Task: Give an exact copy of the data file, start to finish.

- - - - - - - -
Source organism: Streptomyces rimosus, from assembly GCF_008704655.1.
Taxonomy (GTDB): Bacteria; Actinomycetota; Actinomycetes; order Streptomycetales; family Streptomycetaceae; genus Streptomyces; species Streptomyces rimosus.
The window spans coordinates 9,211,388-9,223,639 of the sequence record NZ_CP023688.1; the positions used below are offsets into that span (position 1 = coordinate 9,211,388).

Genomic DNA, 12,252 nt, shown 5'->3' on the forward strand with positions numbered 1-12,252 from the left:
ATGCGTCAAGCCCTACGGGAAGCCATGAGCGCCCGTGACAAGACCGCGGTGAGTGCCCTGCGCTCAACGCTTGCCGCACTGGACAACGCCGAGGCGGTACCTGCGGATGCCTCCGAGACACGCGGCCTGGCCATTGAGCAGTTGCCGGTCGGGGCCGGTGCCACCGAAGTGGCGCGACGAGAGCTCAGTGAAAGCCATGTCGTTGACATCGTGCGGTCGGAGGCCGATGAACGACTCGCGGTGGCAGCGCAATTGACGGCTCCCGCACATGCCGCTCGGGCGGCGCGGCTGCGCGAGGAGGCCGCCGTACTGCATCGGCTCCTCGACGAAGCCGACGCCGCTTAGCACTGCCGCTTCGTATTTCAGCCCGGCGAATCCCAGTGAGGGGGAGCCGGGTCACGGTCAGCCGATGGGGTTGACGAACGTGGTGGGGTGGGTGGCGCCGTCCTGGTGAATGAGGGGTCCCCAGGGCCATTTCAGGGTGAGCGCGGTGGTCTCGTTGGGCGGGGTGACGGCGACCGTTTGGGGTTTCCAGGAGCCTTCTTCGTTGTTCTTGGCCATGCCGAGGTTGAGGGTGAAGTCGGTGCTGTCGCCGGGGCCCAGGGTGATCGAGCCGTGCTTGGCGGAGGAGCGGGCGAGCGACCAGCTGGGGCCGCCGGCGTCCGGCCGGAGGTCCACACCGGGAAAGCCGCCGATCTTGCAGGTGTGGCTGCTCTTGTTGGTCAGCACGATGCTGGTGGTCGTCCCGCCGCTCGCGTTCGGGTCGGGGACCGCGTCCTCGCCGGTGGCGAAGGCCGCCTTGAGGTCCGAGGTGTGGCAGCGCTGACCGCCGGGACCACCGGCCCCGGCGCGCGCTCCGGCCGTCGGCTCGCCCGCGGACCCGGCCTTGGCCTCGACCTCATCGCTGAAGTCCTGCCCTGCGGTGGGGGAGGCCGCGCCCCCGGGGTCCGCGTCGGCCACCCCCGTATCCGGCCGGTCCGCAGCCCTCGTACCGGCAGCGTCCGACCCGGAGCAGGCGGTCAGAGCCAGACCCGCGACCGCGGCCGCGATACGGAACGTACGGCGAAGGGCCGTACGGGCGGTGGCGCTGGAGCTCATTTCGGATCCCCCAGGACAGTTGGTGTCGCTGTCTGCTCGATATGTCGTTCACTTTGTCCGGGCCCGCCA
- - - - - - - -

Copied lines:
Source organism: Streptomyces rimosus, from assembly GCF_008704655.1.
Taxonomy (GTDB): Bacteria; Actinomycetota; Actinomycetes; order Streptomycetales; family Streptomycetaceae; genus Streptomyces; species Streptomyces rimosus.
The window spans coordinates 9,211,388-9,223,639 of the sequence record NZ_CP023688.1; the positions used below are offsets into that span (position 1 = coordinate 9,211,388).

Genomic DNA, 12,252 nt, shown 5'->3' on the forward strand with positions numbered 1-12,252 from the left:
ATGCGTCAAGCCCTACGGGAAGCCATGAGCGCCCGTGACAAGACCGCGGTGAGTGCCCTGCGCTCAACGCTTGCCGCACTGGACAACGCCGAGGCGGTACCTGCGGATGCCTCCGAGACACGCGGCCTGGCCATTGAGCAGTTGCCGGTCGGGGCCGGTGCCACCGAAGTGGCGCGACGAGAGCTCAGTGAAAGCCATGTCGTTGACATCGTGCGGTCGGAGGCCGATGAACGACTCGCGGTGGCAGCGCAATTGACGGCTCCCGCACATGCCGCTCGGGCGGCGCGGCTGCGCGAGGAGGCCGCCGTACTGCATCGGCTCCTCGACGAAGCCGACGCCGCTTAGCACTGCCGCTTCGTATTTCAGCCCGGCGAATCCCAGTGAGGGGGAGCCGGGTCACGGTCAGCCGATGGGGTTGACGAACGTGGTGGGGTGGGTGGCGCCGTCCTGGTGAATGAGGGGTCCCCAGGGCCATTTCAGGGTGAGCGCGGTGGTCTCGTTGGGCGGGGTGACGGCGACCGTTTGGGGTTTCCAGGAGCCTTCTTCGTTGTTCTTGGCCATGCCGAGGTTGAGGGTGAAGTCGGTGCTGTCGCCGGGGCCCAGGGTGATCGAGCCGTGCTTGGCGGAGGAGCGGGCGAGCGACCAGCTGGGGCCGCCGGCGTCCGGCCGGAGGTCCACACCGGGAAAGCCGCCGATCTTGCAGGTGTGGCTGCTCTTGTTGGTCAGCACGATGCTGGTGGTCGTCCCGCCGCTCGCGTTCGGGTCGGGGACCGCGTCCTCGCCGGTGGCGAAGGCCGCCTTGAGGTCCGAGGTGTGGCAGCGCTGACCGCCGGGACCACCGGCCCCGGCGCGCGCTCCGGCCGTCGGCTCGCCCGCGGACCCGGCCTTGGCCTCGACCTCATCGCTGAAGTCCTGCCCTGCGGTGGGGGAGGCCGCGCCCCCGGGGTCCGCGTCGGCCACCCCCGTATCCGGCCGGTCCGCAGCCCTCGTACCGGCAGCGTCCGACCCGGAGCAGGCGGTCAGAGCCAGACCCGCGACCGCGGCCGCGATACGGAACGTACGGCGAAGGGCCGTACGGGCGGTGGCGCTGGAGCTCATTTCGGATCCCCCAGGACAGTTGGTGTCGCTGTCTGCTCGATATGTCGTTCACTTTGTCCGGGCCCGCCA